The Best Plane?

Over on the Logan Cabinet Shoppe Blog,  is a delightful article discussing the quality of current and 18th Century tools. Well worth the read.

This article strongly supports my own ideas on the quality of tools.  A plane, is two things really, a  jig to hold a blade perfectly for performing a task, and a handle for the user  to manage the movement of that blade.

I think that a fine craftsman, will by nature, not settle for sporadic work.  In days of old, just as lumber jacks would compete in showing off their mad log rolling and axe hurling skills, joiners would compete if only by trying to show up the quality of work around them.   Little changes in shape and reliefs and tricks that reduced tear out matter quite a bit, when you have to turn logs into cabinets.  To mess up at the final stages  was hardly a reward.

He did not mention Japanese Planes, so forgive my interjecting them here.  There are still competitions like log rolling, where tool prowess and design face off to high standards of challenge.  We may scoff at the usefulness of these thin, thin shavings, but it does show that they know, the craftsmen themselves, how to make and perfect a tool.   Why are Japanese Planes so good?  The craftsmen demand and  make them so,  If these craftsmen, who often make their own planes,  have a respect for a dai maker,  the odds are the dai maker has mad skills.

How many hours do we spend flattening, adjusting and tuning a plane before we are ready to use it?  I suspect we spend as much time on a Stanley from a flea market, as a Japanese craftsman does in some off time, making a plane from a block of wood.      Which plane is better?   To my hands, the Japanese plane.   I have a perfectly tuned to .0004″ bed to sole to side Stanley Jack and it works wonders.  I have a Japanese mass market plane I got from Schtoo, that after I tuned it just a hair, works the same wonders as the Stanley and tells me what the wood is doing underneath it.

It communicates better.  This simple Japanese Plane also allows for more ‘English.’  I can alter it’s behavior in quite a controlled manner by altering the pressue and position of the pressure.  For a shooting board, I prefer the Stanley Jack.  Since I am running it straight down a guide, I don’t need any ‘English.’  For free range planing, the Japanese plane pleases me more.

Planes that are used much have to be gone over every now and then.  The skills that allow you to fettle a plane correctly, also allow a woodworker to be able to make a functioning plane.  I suspect that the skilled jointers of old, expected to adjust a plane when they got it.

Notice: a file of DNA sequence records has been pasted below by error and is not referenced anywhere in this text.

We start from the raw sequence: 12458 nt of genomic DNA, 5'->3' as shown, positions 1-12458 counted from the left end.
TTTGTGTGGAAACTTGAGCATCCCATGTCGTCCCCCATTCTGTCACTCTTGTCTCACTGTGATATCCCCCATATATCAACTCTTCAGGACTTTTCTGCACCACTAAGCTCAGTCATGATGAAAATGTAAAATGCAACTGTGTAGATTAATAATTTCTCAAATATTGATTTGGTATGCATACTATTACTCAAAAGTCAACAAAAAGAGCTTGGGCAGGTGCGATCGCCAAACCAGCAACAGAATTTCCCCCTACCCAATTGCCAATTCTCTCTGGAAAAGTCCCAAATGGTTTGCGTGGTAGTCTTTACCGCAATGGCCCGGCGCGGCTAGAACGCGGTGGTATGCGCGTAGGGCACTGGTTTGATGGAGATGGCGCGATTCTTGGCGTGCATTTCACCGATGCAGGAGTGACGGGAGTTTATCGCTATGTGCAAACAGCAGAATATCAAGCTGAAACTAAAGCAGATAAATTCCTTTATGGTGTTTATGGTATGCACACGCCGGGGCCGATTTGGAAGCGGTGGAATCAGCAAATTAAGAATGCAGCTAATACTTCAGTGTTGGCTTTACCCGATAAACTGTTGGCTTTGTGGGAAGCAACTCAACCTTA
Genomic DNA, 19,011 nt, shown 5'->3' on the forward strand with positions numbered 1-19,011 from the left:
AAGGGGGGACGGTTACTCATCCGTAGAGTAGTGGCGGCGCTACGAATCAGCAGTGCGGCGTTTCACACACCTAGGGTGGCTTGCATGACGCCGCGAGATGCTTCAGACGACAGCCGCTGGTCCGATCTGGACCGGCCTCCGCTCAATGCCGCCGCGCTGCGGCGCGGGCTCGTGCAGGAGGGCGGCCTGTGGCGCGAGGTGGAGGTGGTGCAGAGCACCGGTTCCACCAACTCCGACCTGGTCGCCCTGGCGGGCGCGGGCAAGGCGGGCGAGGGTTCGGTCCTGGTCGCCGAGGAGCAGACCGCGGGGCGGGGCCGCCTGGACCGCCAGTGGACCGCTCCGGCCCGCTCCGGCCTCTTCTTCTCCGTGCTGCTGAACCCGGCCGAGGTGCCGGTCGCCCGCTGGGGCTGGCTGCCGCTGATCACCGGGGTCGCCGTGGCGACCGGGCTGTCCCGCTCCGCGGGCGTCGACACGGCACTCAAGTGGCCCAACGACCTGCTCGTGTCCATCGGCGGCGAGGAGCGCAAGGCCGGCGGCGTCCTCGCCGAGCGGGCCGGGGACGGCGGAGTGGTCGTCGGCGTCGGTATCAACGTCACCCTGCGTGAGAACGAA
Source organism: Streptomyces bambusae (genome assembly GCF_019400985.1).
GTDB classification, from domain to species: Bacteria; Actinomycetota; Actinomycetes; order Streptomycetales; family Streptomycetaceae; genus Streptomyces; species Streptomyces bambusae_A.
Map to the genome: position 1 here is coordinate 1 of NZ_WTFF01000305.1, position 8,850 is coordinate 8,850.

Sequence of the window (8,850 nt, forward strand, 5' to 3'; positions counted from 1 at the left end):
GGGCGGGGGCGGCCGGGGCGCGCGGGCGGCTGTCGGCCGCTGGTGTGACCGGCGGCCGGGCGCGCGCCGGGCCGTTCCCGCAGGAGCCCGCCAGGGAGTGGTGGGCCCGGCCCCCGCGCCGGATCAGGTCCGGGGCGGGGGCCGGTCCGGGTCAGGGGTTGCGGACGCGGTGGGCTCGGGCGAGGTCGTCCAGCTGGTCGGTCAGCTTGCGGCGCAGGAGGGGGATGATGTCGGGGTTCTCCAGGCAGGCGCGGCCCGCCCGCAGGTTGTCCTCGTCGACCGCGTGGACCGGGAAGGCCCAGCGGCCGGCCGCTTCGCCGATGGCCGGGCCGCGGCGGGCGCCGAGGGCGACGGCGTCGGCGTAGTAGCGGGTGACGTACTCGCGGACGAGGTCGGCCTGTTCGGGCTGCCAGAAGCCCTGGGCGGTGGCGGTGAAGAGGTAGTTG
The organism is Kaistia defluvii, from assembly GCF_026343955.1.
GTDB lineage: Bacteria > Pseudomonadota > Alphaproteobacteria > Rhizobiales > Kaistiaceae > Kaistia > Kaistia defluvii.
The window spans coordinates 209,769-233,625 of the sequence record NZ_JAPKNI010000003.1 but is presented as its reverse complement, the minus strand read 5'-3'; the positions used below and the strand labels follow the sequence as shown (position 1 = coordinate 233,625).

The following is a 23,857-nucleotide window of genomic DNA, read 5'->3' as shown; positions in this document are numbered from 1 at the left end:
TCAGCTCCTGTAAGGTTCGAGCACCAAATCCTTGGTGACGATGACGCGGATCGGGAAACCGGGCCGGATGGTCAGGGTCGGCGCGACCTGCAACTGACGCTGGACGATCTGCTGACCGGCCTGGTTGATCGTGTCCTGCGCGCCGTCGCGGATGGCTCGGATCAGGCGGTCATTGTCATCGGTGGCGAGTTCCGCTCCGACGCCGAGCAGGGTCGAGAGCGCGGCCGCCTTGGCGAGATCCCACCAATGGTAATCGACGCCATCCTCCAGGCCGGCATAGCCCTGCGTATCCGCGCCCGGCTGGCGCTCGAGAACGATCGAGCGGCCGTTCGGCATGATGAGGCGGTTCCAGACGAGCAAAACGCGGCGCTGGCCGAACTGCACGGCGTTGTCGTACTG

So the answer to what is the best plane?   Clearly the one that you have tuned to perfection.  I suspect even the Ancient Romans had top notch planes.


9 comments to The Best Plane?

  • patrick anderson

    I’ve been considering buying stuff from Schtoo but heard of anyone who had bought items from him. I take it you’re happy with him and I’ll probably give him a try.

    Which plane was it you bought btw?

  • Schtoo is the best of the best as far as I am concerned. I have four planes from him. I have a left and right skew rabbet, and the equivalent of a fine mouth jack and a smoother. I use them as much as any of my other planes and love them all.


  • patrick anderson

    That’s good to hear.I’ll give him a shot when I have some cash to spend.

  • Skip J.

    Hello Patrick;

    I have been talking to schtoo also about a large rip saw, which would cost a fortune here, but he can supply at a reasonable price to me. So far, the back-channel PM talk has been quite interesting, completely separate from any transaction, he’s cool guy…


  • Schtoo is a great resource and friend to have. He is a solid woodworker and has made quite a few of his own tools, so he has a strong understanding of what a tool needs. to be. He does not believe in the hype around expensive or exotic tools.
    He uses Western and Japanese tools. He speaks and reads Japanese and English. He enjoys his time as a teacher and is dedicated to that as well.
    As a result, a westerner could have no better guide to Japanese tools.


  • patrick anderson

    Skip / Bob

    Thanks for the info on Schtoo. My parents want to buy me some Japanese tools to help out with my apprenticeship so I’m compiling a list of things from his website.

    I’ll use his contact form and ask him some questions today

  • Skip J.

    You’re welcome Patrick;

    I had seen his stuff for quite awhile, and then Bob started buying from him, and reporting his success with the Japanese tools. Bob kinda gets out front and leads the way on handtools and tries out a lotta tools first…. then the rest of us can follow without putting in all that much effort.


  • patrick anderson

    I contacted Schtoo and got a nice response from him. I also got laid off the day after I emailed so my purchasing plans got changed somewhat. I will hopefully be ordering some stuff from him in the new year.

    Any idea how long stuff takes to get to the US from Japan?

  • patrick anderson

    I’ll keep that in mind when I go to order some things. I quite fancy one of the ryobas he has for sale.

    On the topic of saws, have you ever tried the Bridge City Japanese saws? I like the JS-7 but it isn’t cheap.

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